Ashoka Fellow
South Africa,
Fellow Since 1992
Organisation of Civic Rights


This profile was prepared when Iqbal Mohamed was elected to the Ashoka Fellowship in 1992.
The New Idea
Iqbal is a champion of poor renters and squatters, the majority of urban South Africans.Challenged directly in the mid 1980s, when the government tried to remove all non-whites from the mixed area of central Durban where he and his family live, he created a neighborhood organization, the Durban Central Residents Association, (DCRA) to grapple with the problem. This is a unique issue-oriented, rather than partisan political, organization.
Building on the in-depth understanding his neighborhood housing work has given him, he is now setting out to establish a national housing lobby that will propose and press for policies that would improve, and make far more secure, the housing available for the poor. Some of his legislative proposals represent nothing more than catching up with lessons long since learned in much of the rest of the world, e.g., investing limited public resources in helping the poor obtain secure title to their plot, and in providing simple but basic services such as water, drainage, and power. It rewards the hard work of those trying to find better housing for their families.
Iqbal proposes moving in this direction by repealing a 1988 law that makes squatting a criminal offense punishable by jail or a fine of 10,000 rands. Instead, he would have government purchase the title to disputed land, financing the purchase with 10-year bonds, and then give the land to private trusts that would be charged with helping neighborhoods and their residents upgrade and rationalize the area's housing and supporting services. He would also relax building codes to recognize the very different realities of the informal housing sector. Iqbal would also like to see the government create a South African Housing Trust, a private agency given public funds to help finance improvement in the housing situation.
The large number of poor to modest-income families living as renters informal housing is a special concern for Iqbal, largely because they receive even less attention than do the squatters. His most far-reaching proposal is a needs-related rent subsidy for poor families, in effect apartial negative income or wealth tax. This approach would avoid the distortions and invitations to corruption of trying to help on the supply side. He also proposes overhauling the administrative structure, beginning by incorporating the five racially divided boards, each with their separate programs, into one. He would also like to create a housing or tenants' court where ordinary people and small neighborhood groups could bring disputes and regulatory enforcement matters for quick resolution. This court would, in effect, be a specialized small claims court.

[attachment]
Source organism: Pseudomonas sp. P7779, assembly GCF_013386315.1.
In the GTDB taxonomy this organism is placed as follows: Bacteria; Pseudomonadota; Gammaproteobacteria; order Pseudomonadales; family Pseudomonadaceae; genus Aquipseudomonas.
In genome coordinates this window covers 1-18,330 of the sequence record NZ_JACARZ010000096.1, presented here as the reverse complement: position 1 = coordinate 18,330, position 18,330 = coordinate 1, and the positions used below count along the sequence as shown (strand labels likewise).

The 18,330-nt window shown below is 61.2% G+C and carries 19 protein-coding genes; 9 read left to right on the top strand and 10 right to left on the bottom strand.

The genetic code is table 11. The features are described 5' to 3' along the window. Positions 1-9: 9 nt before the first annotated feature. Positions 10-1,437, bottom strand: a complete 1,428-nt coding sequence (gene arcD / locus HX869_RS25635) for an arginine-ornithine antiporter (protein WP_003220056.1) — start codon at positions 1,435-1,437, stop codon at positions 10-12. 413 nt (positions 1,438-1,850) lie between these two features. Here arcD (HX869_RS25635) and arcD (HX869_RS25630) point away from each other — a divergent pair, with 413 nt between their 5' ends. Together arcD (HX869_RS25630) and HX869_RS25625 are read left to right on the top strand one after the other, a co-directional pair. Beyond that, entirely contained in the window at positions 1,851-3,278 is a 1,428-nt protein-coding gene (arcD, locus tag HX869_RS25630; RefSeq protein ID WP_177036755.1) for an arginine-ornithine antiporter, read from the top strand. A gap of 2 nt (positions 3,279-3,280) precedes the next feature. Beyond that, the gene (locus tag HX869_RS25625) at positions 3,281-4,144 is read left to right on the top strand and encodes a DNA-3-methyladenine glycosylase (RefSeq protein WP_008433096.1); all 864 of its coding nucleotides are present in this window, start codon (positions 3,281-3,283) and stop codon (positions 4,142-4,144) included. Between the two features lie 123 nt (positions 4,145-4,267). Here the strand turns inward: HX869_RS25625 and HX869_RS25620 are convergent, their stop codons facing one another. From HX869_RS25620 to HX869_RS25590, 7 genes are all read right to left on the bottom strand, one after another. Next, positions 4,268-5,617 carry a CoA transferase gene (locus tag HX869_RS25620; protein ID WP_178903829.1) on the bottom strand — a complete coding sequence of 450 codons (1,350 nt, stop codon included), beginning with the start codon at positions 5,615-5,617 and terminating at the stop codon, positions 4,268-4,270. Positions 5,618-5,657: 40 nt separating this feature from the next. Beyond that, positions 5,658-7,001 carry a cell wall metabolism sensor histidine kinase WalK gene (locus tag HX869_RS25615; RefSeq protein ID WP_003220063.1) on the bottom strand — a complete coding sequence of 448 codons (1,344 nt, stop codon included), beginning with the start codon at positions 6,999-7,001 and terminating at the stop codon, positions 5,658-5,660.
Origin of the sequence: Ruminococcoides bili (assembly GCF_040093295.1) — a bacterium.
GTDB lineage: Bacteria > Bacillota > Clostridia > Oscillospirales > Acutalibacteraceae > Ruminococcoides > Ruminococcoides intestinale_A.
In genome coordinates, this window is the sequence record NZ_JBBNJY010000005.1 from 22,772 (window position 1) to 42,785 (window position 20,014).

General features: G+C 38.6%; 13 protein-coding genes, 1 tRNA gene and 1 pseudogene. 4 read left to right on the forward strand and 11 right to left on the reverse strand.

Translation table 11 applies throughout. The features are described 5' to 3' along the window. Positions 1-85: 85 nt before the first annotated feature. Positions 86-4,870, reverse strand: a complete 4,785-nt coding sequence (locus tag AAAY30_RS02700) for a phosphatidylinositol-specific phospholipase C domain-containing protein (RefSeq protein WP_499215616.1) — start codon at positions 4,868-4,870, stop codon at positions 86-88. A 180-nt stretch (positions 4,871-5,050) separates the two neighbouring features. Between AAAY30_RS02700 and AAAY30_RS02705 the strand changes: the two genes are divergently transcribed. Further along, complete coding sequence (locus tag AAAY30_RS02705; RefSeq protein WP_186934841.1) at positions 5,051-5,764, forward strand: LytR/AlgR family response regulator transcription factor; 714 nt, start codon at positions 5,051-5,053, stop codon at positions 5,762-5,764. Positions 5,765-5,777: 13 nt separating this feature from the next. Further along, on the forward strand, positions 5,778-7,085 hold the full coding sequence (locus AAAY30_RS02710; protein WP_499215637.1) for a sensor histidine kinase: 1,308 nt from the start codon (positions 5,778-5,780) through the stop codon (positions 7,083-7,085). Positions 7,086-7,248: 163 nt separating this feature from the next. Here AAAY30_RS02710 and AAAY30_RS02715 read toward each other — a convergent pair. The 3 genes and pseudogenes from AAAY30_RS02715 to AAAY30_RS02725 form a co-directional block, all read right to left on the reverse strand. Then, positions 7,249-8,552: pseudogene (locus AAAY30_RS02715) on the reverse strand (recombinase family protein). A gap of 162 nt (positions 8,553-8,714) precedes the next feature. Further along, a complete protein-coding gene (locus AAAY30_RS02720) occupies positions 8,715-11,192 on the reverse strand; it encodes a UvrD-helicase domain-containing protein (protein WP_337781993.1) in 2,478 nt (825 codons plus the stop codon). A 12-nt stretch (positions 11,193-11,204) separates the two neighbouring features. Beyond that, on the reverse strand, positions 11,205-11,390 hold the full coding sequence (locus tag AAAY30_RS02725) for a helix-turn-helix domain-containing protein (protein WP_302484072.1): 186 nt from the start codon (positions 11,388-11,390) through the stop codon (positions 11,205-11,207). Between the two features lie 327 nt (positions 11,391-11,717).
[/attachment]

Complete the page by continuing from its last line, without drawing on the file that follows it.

Finally, he hopes for a national Housing Bill of Rights that would,among other things, ban discrimination, open every area of the country up to all of its citizens, and legislate government responsibility for assuring adequate shelter for the population.
At the local level, Iqbal continues to test and refine a series of fresh techniques as well. His core housing work, which includes such services as helping tenants present their cases before administrative bodies, has led him to address other community issues. For example, he has established both Crimewatch and Neighborhood Watch programs in central Durban. These programs mobilize local volunteer patrols to cut the areas's previously growing drug, crime, and prostitution problems. He has also initiated and then spun off programs to provide literacy for women pavement dwellers and training in basic accounting for street traders.
Iqbal is now setting to work to build a non-partisan coalition to press for such housing policies and services.
The Problem
The Strategy
The Person

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